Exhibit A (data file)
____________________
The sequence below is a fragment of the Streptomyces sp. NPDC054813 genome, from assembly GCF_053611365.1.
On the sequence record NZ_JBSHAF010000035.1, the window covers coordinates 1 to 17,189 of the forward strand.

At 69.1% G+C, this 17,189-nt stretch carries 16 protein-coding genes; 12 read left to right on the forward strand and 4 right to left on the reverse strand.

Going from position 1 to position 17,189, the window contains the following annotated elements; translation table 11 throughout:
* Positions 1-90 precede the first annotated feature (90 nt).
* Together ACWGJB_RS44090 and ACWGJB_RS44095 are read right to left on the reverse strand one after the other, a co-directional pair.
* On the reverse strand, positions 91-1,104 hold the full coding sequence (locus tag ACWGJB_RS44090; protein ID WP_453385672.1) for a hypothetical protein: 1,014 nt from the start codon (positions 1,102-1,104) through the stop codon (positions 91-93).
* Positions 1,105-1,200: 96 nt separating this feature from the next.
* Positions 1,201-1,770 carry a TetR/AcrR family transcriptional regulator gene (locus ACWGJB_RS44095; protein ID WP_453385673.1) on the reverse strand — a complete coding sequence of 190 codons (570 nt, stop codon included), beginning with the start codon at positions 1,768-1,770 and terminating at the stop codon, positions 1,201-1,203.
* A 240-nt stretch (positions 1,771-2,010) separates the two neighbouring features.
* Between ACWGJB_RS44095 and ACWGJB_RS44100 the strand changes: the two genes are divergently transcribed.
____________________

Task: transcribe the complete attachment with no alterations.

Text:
The sequence below is a fragment of the Streptomyces sp. NPDC054813 genome, from assembly GCF_053611365.1.
On the sequence record NZ_JBSHAF010000035.1, the window covers coordinates 1 to 17,189 of the forward strand.

At 69.1% G+C, this 17,189-nt stretch carries 16 protein-coding genes; 12 read left to right on the forward strand and 4 right to left on the reverse strand.

Going from position 1 to position 17,189, the window contains the following annotated elements; translation table 11 throughout:
* Positions 1-90 precede the first annotated feature (90 nt).
* Together ACWGJB_RS44090 and ACWGJB_RS44095 are read right to left on the reverse strand one after the other, a co-directional pair.
* On the reverse strand, positions 91-1,104 hold the full coding sequence (locus tag ACWGJB_RS44090; protein ID WP_453385672.1) for a hypothetical protein: 1,014 nt from the start codon (positions 1,102-1,104) through the stop codon (positions 91-93).
* Positions 1,105-1,200: 96 nt separating this feature from the next.
* Positions 1,201-1,770 carry a TetR/AcrR family transcriptional regulator gene (locus ACWGJB_RS44095; protein ID WP_453385673.1) on the reverse strand — a complete coding sequence of 190 codons (570 nt, stop codon included), beginning with the start codon at positions 1,768-1,770 and terminating at the stop codon, positions 1,201-1,203.
* A 240-nt stretch (positions 1,771-2,010) separates the two neighbouring features.
* Between ACWGJB_RS44095 and ACWGJB_RS44100 the strand changes: the two genes are divergently transcribed.